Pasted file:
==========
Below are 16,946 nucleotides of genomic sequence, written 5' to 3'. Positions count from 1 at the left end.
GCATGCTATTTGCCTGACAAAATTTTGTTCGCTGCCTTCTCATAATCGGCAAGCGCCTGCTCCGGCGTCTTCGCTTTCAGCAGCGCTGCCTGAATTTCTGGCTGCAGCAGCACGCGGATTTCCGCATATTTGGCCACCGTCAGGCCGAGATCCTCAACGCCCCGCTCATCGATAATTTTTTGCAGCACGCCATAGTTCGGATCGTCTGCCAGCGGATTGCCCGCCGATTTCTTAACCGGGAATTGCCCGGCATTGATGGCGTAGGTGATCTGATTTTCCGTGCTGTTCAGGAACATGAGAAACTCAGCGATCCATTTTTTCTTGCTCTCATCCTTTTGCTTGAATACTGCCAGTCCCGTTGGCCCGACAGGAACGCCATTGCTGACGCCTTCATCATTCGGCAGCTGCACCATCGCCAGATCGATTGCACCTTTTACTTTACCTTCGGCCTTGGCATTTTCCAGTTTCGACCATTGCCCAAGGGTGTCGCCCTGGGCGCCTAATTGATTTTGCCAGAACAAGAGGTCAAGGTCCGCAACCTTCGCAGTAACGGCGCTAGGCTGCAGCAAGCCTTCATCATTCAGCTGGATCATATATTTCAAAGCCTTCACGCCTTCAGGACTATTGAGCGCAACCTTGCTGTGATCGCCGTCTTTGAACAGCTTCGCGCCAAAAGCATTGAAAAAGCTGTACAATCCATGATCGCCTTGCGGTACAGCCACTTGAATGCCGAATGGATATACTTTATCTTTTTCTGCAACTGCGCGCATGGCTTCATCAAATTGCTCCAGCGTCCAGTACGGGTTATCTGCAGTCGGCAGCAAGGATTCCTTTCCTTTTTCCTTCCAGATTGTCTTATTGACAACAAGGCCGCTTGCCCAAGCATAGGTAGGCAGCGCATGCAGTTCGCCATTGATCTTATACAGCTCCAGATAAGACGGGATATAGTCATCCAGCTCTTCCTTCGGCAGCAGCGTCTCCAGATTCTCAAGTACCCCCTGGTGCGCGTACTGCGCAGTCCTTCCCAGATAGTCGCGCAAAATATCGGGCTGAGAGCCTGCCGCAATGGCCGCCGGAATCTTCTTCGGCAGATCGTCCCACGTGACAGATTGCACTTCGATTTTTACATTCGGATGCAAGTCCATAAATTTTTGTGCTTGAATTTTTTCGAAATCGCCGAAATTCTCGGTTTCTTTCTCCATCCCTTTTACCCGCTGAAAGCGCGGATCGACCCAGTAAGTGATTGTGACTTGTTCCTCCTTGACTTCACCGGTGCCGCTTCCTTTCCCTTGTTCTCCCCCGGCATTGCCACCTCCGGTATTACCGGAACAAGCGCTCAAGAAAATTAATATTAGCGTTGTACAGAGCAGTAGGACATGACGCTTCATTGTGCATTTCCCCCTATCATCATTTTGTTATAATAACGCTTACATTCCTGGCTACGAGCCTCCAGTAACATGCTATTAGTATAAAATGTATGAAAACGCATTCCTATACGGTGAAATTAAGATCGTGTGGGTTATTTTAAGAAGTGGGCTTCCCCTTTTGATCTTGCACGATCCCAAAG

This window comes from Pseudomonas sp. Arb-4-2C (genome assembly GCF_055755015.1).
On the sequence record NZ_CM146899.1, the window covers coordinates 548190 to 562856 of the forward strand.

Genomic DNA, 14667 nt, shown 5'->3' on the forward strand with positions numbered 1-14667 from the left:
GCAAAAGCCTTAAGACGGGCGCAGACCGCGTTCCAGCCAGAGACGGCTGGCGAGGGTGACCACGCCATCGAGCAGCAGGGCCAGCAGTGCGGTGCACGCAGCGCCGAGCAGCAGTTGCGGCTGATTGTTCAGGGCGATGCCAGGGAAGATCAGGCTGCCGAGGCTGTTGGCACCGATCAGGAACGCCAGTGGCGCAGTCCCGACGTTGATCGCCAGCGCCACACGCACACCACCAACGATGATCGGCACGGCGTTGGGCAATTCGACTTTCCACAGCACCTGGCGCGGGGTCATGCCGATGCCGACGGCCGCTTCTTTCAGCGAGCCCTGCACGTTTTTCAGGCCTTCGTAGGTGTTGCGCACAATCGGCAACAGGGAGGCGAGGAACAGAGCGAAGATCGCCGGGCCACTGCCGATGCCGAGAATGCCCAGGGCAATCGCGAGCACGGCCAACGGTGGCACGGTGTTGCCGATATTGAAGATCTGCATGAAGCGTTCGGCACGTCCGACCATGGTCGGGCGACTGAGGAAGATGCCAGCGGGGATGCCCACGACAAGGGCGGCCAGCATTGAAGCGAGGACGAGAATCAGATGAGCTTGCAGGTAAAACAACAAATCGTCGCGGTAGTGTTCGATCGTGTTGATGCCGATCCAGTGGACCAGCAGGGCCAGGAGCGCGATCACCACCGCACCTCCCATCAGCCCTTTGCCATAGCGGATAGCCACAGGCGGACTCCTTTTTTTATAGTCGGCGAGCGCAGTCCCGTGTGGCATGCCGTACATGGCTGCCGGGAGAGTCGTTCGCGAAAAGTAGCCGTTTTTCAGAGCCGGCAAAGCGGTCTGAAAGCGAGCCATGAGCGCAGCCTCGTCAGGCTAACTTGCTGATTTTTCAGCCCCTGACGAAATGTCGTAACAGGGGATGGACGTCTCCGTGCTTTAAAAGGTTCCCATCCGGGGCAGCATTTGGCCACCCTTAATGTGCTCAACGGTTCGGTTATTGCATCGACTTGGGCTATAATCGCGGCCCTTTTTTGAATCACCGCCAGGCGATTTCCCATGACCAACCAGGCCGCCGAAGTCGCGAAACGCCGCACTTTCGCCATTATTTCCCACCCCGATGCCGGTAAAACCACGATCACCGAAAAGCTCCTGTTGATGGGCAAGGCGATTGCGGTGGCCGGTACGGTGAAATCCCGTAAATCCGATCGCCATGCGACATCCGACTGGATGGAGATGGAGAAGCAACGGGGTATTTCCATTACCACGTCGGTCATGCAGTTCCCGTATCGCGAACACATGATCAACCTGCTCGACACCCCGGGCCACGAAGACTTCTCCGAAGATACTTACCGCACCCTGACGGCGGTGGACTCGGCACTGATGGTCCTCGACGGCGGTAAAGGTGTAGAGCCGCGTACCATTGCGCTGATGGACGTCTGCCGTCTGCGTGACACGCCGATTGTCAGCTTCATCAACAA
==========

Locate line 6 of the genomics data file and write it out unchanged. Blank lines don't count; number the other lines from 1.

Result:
GCAAAAGCCTTAAGACGGGCGCAGACCGCGTTCCAGCCAGAGACGGCTGGCGAGGGTGACCACGCCATCGAGCAGCAGGGCCAGCAGTGCGGTGCACGCAGCGCCGAGCAGCAGTTGCGGCTGATTGTTCAGGGCGATGCCAGGGAAGATCAGGCTGCCGAGGCTGTTGGCACCGATCAGGAACGCCAGTGGCGCAGTCCCGACGTTGATCGCCAGCGCCACACGCACACCACCAACGATGATCGGCACGGCGTTGGGCAATTCGACTTTCCACAGCACCTGGCGCGGGGTCATGCCGATGCCGACGGCCGCTTCTTTCAGCGAGCCCTGCACGTTTTTCAGGCCTTCGTAGGTGTTGCGCACAATCGGCAACAGGGAGGCGAGGAACAGAGCGAAGATCGCCGGGCCACTGCCGATGCCGAGAATGCCCAGGGCAATCGCGAGCACGGCCAACGGTGGCACGGTGTTGCCGATATTGAAGATCTGCATGAAGCGTTCGGCACGTCCGACCATGGTCGGGCGACTGAGGAAGATGCCAGCGGGGATGCCCACGACAAGGGCGGCCAGCATTGAAGCGAGGACGAGAATCAGATGAGCTTGCAGGTAAAACAACAAATCGTCGCGGTAGTGTTCGATCGTGTTGATGCCGATCCAGTGGACCAGCAGGGCCAGGAGCGCGATCACCACCGCACCTCCCATCAGCCCTTTGCCATAGCGGATAGCCACAGGCGGACTCCTTTTTTTATAGTCGGCGAGCGCAGTCCCGTGTGGCATGCCGTACATGGCTGCCGGGAGAGTCGTTCGCGAAAAGTAGCCGTTTTTCAGAGCCGGCAAAGCGGTCTGAAAGCGAGCCATGAGCGCAGCCTCGTCAGGCTAACTTGCTGATTTTTCAGCCCCTGACGAAATGTCGTAACAGGGGATGGACGTCTCCGTGCTTTAAAAGGTTCCCATCCGGGGCAGCATTTGGCCACCCTTAATGTGCTCAACGGTTCGGTTATTGCATCGACTTGGGCTATAATCGCGGCCCTTTTTTGAATCACCGCCAGGCGATTTCCCATGACCAACCAGGCCGCCGAAGTCGCGAAACGCCGCACTTTCGCCATTATTTCCCACCCCGATGCCGGTAAAACCACGATCACCGAAAAGCTCCTGTTGATGGGCAAGGCGATTGCGGTGGCCGGTACGGTGAAATCCCGTAAATCCGATCGCCATGCGACATCCGACTGGATGGAGATGGAGAAGCAACGGGGTATTTCCATTACCACGTCGGTCATGCAGTTCCCGTATCGCGAACACATGATCAACCTGCTCGACACCCCGGGCCACGAAGACTTCTCCGAAGATACTTACCGCACCCTGACGGCGGTGGACTCGGCACTGATGGTCCTCGACGGCGGTAAAGGTGTAGAGCCGCGTACCATTGCGCTGATGGACGTCTGCCGTCTGCGTGACACGCCGATTGTCAGCTTCATCAACAA